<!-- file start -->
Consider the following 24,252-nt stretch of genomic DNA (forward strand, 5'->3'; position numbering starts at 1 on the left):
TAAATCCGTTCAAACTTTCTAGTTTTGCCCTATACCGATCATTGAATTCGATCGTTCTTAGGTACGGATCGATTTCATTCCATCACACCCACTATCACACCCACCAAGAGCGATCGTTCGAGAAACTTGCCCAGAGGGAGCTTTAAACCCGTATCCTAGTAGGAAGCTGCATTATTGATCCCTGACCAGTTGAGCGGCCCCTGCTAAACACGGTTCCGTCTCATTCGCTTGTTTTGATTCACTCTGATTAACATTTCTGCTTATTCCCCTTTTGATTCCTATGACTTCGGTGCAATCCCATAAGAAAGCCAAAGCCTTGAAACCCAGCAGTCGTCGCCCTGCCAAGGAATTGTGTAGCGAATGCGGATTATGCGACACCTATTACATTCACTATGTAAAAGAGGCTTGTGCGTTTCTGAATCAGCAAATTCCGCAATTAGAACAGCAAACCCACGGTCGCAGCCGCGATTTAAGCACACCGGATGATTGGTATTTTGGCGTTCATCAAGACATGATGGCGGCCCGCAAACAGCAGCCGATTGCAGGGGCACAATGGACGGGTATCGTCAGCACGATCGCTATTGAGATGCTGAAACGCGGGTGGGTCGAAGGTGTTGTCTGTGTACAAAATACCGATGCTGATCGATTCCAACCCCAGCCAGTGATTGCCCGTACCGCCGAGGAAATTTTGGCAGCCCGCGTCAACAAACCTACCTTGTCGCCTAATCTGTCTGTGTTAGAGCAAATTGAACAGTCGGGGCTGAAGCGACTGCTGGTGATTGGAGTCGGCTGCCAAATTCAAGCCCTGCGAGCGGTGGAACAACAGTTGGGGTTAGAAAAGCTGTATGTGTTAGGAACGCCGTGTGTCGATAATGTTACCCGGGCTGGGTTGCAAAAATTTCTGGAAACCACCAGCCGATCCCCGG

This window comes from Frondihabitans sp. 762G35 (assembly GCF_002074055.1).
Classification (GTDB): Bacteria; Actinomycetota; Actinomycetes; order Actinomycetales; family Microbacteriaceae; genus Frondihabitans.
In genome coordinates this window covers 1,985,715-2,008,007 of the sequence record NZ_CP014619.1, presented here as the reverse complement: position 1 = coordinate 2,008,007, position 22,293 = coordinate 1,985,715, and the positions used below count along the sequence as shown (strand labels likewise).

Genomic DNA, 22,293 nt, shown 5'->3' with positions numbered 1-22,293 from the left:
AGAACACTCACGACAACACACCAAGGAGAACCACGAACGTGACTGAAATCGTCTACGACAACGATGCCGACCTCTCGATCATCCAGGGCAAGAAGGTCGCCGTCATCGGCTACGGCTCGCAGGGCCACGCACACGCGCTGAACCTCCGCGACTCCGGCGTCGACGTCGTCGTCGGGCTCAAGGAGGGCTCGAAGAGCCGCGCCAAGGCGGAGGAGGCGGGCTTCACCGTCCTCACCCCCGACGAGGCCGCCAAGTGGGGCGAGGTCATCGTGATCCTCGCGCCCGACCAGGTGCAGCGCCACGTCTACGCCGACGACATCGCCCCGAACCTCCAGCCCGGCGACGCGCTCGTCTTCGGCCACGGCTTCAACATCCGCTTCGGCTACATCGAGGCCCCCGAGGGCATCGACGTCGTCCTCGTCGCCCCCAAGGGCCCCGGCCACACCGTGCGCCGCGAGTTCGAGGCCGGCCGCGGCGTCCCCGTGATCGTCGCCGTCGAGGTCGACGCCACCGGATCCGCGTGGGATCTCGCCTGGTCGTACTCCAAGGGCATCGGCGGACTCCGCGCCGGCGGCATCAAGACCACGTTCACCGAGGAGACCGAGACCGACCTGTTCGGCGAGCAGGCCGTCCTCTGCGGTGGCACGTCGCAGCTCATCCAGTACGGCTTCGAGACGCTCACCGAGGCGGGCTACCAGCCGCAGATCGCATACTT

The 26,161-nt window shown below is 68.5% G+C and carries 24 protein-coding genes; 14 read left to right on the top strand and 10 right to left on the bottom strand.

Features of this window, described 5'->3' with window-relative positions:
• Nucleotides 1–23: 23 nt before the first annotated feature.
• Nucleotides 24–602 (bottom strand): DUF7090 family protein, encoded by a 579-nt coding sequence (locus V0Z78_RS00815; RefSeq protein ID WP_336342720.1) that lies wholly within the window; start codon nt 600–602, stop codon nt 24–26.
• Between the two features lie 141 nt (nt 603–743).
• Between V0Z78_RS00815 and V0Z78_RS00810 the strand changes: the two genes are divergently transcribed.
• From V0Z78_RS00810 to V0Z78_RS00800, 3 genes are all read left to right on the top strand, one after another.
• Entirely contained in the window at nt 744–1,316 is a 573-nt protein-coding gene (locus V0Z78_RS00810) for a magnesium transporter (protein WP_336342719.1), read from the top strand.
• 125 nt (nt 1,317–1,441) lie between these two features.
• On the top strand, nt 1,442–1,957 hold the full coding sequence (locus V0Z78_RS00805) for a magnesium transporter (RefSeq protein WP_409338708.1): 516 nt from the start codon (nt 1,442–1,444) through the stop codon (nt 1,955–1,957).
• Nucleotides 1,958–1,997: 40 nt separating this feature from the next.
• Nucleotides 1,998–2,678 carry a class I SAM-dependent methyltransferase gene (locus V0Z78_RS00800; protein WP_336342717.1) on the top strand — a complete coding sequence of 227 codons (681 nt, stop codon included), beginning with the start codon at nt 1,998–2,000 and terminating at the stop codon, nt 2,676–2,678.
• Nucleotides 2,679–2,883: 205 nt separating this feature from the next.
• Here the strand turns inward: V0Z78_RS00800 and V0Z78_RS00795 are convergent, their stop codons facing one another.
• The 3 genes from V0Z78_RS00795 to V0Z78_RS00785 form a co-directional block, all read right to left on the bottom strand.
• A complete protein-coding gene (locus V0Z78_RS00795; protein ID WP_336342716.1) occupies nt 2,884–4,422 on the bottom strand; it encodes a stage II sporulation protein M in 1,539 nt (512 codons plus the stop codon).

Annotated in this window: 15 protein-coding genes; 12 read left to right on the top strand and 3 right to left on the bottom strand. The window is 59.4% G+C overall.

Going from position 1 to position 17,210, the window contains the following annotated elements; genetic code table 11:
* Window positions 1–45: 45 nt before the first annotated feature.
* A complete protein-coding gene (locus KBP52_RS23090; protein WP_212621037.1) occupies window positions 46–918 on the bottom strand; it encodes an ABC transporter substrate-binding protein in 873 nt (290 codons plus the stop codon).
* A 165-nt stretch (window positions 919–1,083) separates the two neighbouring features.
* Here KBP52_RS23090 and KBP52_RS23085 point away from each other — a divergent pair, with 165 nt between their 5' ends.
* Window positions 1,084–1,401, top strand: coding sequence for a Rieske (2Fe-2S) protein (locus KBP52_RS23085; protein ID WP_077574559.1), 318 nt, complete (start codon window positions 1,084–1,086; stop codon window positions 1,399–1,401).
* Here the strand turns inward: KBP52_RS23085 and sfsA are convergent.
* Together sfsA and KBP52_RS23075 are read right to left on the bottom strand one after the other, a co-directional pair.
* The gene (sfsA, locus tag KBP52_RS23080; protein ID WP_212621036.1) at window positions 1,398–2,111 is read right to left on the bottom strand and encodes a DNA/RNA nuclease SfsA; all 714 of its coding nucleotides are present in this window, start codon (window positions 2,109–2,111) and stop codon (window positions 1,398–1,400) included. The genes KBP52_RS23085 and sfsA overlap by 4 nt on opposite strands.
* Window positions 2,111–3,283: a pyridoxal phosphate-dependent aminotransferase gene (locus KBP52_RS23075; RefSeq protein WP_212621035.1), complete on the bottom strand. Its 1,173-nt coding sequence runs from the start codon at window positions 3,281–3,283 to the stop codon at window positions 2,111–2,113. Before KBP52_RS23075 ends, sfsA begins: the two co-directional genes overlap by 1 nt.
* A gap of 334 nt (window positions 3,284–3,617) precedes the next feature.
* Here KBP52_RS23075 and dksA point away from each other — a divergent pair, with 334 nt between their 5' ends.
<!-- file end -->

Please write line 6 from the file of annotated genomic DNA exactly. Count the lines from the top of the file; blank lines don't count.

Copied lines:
Genomic DNA, 22,293 nt, shown 5'->3' with positions numbered 1-22,293 from the left: